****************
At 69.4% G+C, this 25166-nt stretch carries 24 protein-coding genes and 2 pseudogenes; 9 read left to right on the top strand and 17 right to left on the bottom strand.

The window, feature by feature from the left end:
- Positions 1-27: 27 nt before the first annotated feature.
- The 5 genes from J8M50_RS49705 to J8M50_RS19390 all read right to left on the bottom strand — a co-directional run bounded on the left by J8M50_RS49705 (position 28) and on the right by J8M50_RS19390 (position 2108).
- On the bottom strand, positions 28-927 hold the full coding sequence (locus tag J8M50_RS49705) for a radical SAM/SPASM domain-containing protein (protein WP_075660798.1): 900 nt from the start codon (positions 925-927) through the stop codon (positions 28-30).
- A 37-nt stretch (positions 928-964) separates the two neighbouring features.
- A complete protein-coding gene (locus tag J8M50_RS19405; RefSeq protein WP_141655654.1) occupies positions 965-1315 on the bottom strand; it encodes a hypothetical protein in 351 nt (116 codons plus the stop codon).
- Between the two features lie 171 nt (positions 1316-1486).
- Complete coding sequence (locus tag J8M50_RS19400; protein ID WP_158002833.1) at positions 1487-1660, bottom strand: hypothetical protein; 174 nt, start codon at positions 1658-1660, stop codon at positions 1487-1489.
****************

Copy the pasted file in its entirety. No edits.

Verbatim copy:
At 69.4% G+C, this 25166-nt stretch carries 24 protein-coding genes and 2 pseudogenes; 9 read left to right on the top strand and 17 right to left on the bottom strand.

The window, feature by feature from the left end:
- Positions 1-27: 27 nt before the first annotated feature.
- The 5 genes from J8M50_RS49705 to J8M50_RS19390 all read right to left on the bottom strand — a co-directional run bounded on the left by J8M50_RS49705 (position 28) and on the right by J8M50_RS19390 (position 2108).
- On the bottom strand, positions 28-927 hold the full coding sequence (locus tag J8M50_RS49705) for a radical SAM/SPASM domain-containing protein (protein WP_075660798.1): 900 nt from the start codon (positions 925-927) through the stop codon (positions 28-30).
- A 37-nt stretch (positions 928-964) separates the two neighbouring features.
- A complete protein-coding gene (locus tag J8M50_RS19405; RefSeq protein WP_141655654.1) occupies positions 965-1315 on the bottom strand; it encodes a hypothetical protein in 351 nt (116 codons plus the stop codon).
- Between the two features lie 171 nt (positions 1316-1486).
- Complete coding sequence (locus tag J8M50_RS19400; protein ID WP_158002833.1) at positions 1487-1660, bottom strand: hypothetical protein; 174 nt, start codon at positions 1658-1660, stop codon at positions 1487-1489.